After the attacks in Mumbai last week, should the United States bomb suspected terrorist cells in India? Send the Marines to Kashmir where one of the suspected groups behind the attacks--Lashkar-e-Taiba--originates? Or initiate regime change in Pakistan, which has provided support for several terrorist outfits operating in South Asia?
These are, of course, absurd options.
And yet the Bush administration, in its "global war on terror" (GWOT), pursued just such tactics against the Taliban in Afghanistan, Saddam Hussein in Iraq, and suspected terrorist hideouts in Pakistan. Fat lot of good it's done us. The Taliban is back in Afghanistan. Al-Qaeda, which didn't exist in Iraq before the invasion, has a foothold there now. And Pakistan, thanks to former dictator Pervez Musharraf and his intelligence agency, remains Terrorism Central.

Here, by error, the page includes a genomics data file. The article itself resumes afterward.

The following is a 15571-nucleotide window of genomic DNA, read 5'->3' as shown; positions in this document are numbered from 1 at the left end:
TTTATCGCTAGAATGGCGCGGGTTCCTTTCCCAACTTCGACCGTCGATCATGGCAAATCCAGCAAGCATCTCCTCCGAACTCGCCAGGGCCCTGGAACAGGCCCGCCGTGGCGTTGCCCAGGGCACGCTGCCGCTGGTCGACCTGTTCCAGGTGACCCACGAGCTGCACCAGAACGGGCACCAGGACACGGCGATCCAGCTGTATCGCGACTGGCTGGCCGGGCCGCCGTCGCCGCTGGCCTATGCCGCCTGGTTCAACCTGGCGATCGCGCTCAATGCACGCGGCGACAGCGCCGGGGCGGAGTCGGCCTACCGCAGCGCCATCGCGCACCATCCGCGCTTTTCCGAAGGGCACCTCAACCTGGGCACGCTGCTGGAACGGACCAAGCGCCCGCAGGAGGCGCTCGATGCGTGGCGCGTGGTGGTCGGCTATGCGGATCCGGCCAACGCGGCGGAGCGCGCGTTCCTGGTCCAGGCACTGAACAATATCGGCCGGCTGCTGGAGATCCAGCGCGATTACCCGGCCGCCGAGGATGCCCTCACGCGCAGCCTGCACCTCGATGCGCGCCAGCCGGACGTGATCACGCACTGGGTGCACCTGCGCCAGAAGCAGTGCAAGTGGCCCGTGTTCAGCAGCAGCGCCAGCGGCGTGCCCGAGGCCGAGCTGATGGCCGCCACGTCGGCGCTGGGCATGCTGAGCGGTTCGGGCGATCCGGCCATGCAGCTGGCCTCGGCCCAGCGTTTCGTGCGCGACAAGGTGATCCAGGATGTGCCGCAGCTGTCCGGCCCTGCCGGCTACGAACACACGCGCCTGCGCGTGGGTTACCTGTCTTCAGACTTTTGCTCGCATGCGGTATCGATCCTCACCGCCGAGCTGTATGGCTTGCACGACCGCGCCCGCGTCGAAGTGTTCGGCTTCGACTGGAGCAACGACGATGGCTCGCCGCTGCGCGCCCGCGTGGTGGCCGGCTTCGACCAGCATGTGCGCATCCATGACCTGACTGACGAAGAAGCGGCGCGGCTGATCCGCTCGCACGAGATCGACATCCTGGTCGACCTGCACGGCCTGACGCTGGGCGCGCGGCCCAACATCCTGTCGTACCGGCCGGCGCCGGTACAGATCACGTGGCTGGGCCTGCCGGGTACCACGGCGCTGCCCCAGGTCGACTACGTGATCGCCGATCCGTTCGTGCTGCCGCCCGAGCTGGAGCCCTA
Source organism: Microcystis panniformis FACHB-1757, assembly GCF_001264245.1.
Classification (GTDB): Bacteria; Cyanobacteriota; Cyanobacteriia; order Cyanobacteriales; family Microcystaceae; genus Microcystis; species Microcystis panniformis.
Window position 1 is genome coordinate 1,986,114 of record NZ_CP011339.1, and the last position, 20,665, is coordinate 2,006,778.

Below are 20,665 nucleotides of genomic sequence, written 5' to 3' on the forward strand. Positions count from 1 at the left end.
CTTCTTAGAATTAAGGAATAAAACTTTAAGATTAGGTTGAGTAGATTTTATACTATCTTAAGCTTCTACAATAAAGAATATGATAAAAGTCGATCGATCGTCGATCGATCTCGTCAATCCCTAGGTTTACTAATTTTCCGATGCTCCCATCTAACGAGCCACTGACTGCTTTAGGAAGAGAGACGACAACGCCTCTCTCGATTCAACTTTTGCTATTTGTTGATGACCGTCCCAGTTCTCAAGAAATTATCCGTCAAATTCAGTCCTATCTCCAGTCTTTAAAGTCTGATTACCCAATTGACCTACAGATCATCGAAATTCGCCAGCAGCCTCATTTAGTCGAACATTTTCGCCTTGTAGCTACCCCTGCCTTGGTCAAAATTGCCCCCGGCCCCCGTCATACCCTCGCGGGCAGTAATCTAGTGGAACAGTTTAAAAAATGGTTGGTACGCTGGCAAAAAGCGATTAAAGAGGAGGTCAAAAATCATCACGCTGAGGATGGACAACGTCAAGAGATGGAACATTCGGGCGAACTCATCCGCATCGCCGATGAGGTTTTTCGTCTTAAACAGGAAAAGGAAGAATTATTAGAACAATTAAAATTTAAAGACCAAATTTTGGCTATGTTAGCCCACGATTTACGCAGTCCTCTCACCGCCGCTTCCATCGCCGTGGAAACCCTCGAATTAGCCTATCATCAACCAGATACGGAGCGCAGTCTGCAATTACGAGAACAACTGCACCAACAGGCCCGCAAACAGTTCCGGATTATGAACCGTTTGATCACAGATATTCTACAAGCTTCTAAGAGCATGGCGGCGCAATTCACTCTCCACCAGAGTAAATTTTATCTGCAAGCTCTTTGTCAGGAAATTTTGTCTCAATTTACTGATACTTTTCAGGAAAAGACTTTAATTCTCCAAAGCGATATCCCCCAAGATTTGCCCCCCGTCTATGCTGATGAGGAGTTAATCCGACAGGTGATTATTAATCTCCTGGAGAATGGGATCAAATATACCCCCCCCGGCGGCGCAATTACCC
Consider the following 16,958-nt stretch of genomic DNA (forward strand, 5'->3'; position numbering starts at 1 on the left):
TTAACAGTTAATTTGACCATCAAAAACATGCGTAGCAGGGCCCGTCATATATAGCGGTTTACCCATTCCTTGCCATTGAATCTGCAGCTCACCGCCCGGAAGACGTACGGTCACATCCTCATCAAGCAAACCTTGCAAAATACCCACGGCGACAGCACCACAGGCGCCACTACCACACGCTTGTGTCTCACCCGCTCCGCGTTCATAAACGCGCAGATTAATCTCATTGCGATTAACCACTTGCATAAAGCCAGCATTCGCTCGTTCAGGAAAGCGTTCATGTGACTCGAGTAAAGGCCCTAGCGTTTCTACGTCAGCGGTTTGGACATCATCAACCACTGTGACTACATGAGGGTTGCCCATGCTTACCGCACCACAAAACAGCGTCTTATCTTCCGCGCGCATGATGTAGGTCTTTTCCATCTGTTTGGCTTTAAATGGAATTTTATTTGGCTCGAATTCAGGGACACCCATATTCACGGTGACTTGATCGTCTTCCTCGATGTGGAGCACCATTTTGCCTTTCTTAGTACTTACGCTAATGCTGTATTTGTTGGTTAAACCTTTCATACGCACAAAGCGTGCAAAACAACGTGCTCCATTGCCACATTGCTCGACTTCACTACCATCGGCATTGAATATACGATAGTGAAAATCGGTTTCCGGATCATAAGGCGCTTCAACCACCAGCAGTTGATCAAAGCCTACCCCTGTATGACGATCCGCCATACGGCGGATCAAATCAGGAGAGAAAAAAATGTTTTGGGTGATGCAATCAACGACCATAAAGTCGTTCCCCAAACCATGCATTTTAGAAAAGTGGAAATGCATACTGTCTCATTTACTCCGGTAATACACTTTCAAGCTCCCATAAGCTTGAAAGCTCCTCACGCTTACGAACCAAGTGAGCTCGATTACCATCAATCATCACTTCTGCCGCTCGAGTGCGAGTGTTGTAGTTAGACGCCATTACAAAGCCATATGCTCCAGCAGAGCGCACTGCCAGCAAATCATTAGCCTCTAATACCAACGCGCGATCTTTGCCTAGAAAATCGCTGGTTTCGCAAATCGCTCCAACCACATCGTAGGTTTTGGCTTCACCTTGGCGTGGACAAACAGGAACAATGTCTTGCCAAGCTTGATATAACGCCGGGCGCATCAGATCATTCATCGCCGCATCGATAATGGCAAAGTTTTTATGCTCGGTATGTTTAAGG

This military approach to terrorism has generated ineffectual, counterproductive, and quite often surreal policies. Declaring a war on terror elevated al-Qaeda and its brethren to the status of warriors. It served as a great recruiting tool for Osama bin Laden, and made the United States and its citizens a lightning rod for attacks. Other countries--China, Russia, Sri Lanka, the Philippines--have drawn inspiration from the United States for their own crackdowns on a range of purported terrorists.
This follow-the-leader effect may prove most horrific in the case of India. Believing neighboring Pakistan to be behind the Mumbai attacks, India is edging closer to its own war on terror. According to the Times of London, "The Indian government is now considering a range of responses, including suspending its five-year peace process with Pakistan, closing their border, stopping direct flights and sending troops to the frontier." It's one thing when the United States squares off against the ragtag army of the Taliban. But with both India and Pakistan in...